Why do cats have vertical pupils? - Emma Bryce
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As we now know, pupils can differ vastly in shape, size, and function. In 2015, a group of researchers endeavored to find out why, and their work provided many of the answers we explore in this video. Their fascinating research is published in the journal Science which makes for an interesting read! It’s not an especially light read, however: you might prefer this article, where the researchers provide a very clear, easy-to-digest summary of their work, exploring the differences in pupil shapes between cats, sheep, and wolves. Need a break from reading? Then try this podcast, where researcher Martin Banks explains the variable pupils of the animal world.
In fact, he and his colleagues discovered that grazing animals rotate their eyeballs when they move their heads to align their pupils with the horizon, a phenomenon known as ‘cyclovergence.' This intriguing video explains that phenomenon, with the bonus that you get to see it in action!
If you’re interested in reading more about animals’ differently shaped pupils, and the scientists’ research, then why not take a look at these popular science articles: one specifically on the cat’s slit-pupiled vision; or this one on the general differences between animal pupils. Or, have a quick look at this short explanatory National Geographic video which features some insights on animal vision from biologist Tom Cronin. This scientific blog post digs into the key differences between vision generated by different pupil shapes, what it has to do with depth perception, and how that shapes vision in our round-pupiled, human eyes. In addition, this study digs into the phenomenon of pseudopupils that had us fooled, while this science article touches on its puzzling appearance in the complex compound eyes of the praying mantis.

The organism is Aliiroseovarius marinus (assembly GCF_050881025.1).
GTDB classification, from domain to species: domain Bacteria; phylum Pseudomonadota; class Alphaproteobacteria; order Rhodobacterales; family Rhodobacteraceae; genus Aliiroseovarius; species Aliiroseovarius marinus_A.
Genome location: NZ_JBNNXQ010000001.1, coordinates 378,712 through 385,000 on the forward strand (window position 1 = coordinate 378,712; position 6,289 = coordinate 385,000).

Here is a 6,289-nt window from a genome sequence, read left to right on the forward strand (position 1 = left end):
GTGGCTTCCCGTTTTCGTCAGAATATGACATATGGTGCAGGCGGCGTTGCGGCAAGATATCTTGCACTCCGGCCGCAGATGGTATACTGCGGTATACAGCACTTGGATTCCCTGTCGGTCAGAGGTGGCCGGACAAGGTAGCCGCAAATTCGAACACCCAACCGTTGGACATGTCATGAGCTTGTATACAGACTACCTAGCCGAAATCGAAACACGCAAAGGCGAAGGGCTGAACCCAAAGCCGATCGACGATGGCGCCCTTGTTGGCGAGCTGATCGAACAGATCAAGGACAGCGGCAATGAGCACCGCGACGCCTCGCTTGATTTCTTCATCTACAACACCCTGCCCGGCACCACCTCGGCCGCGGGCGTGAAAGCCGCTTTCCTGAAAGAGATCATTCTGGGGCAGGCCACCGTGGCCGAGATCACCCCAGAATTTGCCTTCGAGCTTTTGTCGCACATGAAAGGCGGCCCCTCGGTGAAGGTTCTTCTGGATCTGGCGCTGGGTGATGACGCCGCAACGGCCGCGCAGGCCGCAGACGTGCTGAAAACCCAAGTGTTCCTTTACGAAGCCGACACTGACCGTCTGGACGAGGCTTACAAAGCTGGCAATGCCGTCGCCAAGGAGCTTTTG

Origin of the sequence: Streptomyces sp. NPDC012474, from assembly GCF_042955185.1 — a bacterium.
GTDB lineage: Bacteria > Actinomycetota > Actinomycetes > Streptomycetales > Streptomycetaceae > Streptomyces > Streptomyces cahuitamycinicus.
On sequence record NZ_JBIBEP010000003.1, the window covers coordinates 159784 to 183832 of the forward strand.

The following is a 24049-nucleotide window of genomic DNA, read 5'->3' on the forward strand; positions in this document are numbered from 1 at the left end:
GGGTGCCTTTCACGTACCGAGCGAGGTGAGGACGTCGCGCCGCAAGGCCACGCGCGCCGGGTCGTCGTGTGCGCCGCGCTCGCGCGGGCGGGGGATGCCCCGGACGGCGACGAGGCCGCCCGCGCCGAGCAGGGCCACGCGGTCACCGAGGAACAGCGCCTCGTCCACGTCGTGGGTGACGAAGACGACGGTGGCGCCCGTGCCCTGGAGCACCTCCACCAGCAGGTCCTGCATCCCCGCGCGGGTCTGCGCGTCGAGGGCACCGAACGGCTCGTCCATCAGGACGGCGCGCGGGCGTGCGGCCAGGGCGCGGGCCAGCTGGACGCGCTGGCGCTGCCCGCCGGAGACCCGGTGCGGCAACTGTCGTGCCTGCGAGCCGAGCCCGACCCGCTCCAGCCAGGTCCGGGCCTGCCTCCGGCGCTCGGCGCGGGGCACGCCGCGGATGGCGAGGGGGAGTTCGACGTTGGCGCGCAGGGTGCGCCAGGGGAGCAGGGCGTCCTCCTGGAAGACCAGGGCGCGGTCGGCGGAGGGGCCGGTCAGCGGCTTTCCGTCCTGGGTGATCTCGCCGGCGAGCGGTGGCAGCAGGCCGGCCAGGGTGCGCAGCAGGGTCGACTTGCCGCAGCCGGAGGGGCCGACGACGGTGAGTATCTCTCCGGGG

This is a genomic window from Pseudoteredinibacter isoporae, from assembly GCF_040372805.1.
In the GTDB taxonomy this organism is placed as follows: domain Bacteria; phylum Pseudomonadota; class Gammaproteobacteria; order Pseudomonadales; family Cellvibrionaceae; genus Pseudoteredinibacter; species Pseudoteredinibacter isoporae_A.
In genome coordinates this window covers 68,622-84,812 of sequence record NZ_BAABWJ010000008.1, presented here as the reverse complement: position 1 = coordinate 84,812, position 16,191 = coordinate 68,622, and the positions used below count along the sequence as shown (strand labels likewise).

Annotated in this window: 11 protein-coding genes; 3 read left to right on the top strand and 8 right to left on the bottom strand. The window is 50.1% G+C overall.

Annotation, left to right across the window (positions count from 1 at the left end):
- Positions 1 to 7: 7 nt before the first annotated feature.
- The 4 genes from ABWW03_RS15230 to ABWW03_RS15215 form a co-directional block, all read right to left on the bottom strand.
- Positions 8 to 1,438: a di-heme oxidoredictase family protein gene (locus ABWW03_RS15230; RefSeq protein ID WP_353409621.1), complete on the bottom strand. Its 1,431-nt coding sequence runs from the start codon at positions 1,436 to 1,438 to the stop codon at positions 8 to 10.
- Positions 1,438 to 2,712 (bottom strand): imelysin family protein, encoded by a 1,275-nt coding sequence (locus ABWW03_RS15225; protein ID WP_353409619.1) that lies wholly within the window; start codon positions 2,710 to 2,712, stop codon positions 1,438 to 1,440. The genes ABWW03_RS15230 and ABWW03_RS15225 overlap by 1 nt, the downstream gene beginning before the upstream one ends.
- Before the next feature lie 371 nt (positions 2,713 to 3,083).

Yet, when it comes to animal vision, there’s still much more we don’t know than what we do, with many pupil shapes still presenting a puzzle. If you’re curious, why not read more about the mysterious ‘U’ and ‘W’-shaped pupils that belong to the cephalopods, including those belonging to our video’s final starring act, the cuttlefish. In fact, their pupils are so fascinating that there’s a whole research study devoted to them (and here’s a source that explains some of the basic principles of cuttlefish vision).
Beyond the pupil, there are still many wonders to uncover about the eye, especially our human ones. Why not broaden your knowledge and take a look at this TED talk that delves into the evolution of the eye, or this TED-Ed video looking at what cameras can teach us about our vision. Or, how about this talk that explores a prevailing mystery that many of us will be familiar with: what on earth are those weird floaters that drift across your vision from time to time?
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